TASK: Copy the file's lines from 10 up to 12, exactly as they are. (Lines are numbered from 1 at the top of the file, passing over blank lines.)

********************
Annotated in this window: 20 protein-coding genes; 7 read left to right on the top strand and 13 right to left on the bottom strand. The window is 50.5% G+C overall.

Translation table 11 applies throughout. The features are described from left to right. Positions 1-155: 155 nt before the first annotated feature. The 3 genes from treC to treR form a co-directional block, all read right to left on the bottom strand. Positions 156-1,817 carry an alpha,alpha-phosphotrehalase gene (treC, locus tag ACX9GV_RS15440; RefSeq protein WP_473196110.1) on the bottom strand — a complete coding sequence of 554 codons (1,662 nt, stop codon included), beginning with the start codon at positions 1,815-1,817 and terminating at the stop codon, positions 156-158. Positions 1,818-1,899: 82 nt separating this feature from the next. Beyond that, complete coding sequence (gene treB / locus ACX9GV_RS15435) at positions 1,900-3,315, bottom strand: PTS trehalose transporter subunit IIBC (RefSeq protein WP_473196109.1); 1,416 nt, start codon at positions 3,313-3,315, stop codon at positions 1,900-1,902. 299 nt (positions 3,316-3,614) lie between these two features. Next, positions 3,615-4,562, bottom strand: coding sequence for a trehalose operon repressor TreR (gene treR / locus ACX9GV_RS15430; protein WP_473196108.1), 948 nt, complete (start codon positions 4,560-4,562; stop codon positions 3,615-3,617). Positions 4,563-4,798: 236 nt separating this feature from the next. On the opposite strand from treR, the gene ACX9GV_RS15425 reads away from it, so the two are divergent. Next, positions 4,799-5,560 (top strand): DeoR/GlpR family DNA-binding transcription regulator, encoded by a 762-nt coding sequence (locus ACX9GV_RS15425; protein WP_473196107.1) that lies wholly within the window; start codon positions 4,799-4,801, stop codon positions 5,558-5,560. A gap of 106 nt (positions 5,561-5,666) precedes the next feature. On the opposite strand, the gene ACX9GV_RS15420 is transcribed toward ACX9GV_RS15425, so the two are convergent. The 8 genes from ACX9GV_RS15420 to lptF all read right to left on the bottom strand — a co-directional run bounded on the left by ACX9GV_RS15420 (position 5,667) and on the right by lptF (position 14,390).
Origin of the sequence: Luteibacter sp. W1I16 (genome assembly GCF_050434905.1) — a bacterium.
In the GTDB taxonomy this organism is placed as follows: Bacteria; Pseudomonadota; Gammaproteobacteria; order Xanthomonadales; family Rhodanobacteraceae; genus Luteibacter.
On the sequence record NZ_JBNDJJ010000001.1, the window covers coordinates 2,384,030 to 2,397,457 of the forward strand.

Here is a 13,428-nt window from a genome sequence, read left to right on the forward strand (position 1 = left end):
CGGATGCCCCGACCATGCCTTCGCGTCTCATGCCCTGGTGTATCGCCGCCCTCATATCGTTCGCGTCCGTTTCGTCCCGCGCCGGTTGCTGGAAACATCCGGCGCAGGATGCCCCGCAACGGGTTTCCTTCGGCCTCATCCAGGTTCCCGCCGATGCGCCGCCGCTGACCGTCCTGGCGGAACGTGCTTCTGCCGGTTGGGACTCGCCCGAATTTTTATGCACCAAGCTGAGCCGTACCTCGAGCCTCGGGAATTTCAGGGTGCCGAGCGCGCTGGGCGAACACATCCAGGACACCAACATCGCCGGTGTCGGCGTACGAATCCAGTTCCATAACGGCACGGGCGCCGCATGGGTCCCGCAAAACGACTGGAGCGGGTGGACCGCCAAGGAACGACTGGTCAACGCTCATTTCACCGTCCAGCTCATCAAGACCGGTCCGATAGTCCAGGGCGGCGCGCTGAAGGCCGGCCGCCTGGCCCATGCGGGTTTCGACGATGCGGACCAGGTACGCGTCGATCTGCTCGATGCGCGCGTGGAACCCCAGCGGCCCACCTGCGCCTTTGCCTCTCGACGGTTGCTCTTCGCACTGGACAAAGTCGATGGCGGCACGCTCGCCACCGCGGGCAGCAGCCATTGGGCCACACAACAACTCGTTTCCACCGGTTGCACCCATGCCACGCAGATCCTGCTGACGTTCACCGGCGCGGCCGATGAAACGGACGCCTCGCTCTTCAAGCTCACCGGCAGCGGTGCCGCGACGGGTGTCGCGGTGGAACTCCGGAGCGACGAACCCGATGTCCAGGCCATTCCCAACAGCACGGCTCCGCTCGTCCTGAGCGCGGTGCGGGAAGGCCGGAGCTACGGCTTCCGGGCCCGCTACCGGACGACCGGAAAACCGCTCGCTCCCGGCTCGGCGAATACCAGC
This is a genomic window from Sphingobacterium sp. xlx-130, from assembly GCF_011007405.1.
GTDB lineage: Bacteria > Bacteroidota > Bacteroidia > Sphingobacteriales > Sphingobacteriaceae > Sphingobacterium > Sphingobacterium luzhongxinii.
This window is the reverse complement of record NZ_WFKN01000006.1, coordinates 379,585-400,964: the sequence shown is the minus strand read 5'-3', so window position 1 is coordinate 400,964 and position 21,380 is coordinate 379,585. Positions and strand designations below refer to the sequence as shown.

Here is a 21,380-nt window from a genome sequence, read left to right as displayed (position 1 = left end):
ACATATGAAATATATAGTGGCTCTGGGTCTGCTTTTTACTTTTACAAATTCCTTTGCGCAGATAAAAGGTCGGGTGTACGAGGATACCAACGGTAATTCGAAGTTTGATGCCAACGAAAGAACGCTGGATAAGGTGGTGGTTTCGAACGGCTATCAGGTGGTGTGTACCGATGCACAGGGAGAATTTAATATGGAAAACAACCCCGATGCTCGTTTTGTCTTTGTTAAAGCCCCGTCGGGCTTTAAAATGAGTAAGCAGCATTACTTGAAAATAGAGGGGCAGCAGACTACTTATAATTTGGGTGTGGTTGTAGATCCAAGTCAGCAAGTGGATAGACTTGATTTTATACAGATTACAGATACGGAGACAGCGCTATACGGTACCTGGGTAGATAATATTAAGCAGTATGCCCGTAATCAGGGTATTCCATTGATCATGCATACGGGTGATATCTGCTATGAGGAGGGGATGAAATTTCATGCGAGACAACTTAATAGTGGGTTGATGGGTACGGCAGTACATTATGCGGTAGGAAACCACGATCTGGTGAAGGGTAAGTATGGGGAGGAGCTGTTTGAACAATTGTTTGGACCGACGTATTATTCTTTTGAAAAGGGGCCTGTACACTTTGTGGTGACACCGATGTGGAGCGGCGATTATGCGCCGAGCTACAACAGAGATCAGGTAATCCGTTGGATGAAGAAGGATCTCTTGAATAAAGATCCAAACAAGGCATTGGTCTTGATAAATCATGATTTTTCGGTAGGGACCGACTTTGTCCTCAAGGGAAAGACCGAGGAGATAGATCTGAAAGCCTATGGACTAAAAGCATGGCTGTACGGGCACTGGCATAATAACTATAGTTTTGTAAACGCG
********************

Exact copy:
This window is the reverse complement of record NZ_WFKN01000006.1, coordinates 379,585-400,964: the sequence shown is the minus strand read 5'-3', so window position 1 is coordinate 400,964 and position 21,380 is coordinate 379,585. Positions and strand designations below refer to the sequence as shown.

Here is a 21,380-nt window from a genome sequence, read left to right as displayed (position 1 = left end):
ACATATGAAATATATAGTGGCTCTGGGTCTGCTTTTTACTTTTACAAATTCCTTTGCGCAGATAAAAGGTCGGGTGTACGAGGATACCAACGGTAATTCGAAGTTTGATGCCAACGAAAGAACGCTGGATAAGGTGGTGGTTTCGAACGGCTATCAGGTGGTGTGTACCGATGCACAGGGAGAATTTAATATGGAAAACAACCCCGATGCTCGTTTTGTCTTTGTTAAAGCCCCGTCGGGCTTTAAAATGAGTAAGCAGCATTACTTGAAAATAGAGGGGCAGCAGACTACTTATAATTTGGGTGTGGTTGTAGATCCAAGTCAGCAAGTGGATAGACTTGATTTTATACAGATTACAGATACGGAGACAGCGCTATACGGTACCTGGGTAGATAATATTAAGCAGTATGCCCGTAATCAGGGTATTCCATTGATCATGCATACGGGTGATATCTGCTATGAGGAGGGGATGAAATTTCATGCGAGACAACTTAATAGTGGGTTGATGGGTACGGCAGTACATTATGCGGTAGGAAACCACGATCTGGTGAAGGGTAAGTATGGGGAGGAGCTGTTTGAACAATTGTTTGGACCGACGTATTATTCTTTTGAAAAGGGGCCTGTACACTTTGTGGTGACACCGATGTGGAGCGGCGATTATGCGCCGAGCTACAACAGAGATCAGGTAATCCGTTGGATGAAGAAGGATCTCTTGAATAAAGATCCAAACAAGGCATTGGTCTTGATAAATCATGATTTTTCGGTAGGGACCGACTTTGTCCTCAAGGGAAAGACCGAGGAGATAGATCTGAAAGCCTATGGACTAAAAGCATGGCTGTACGGGCACTGGCATAATAACTATAGTTTTGTAAACGCG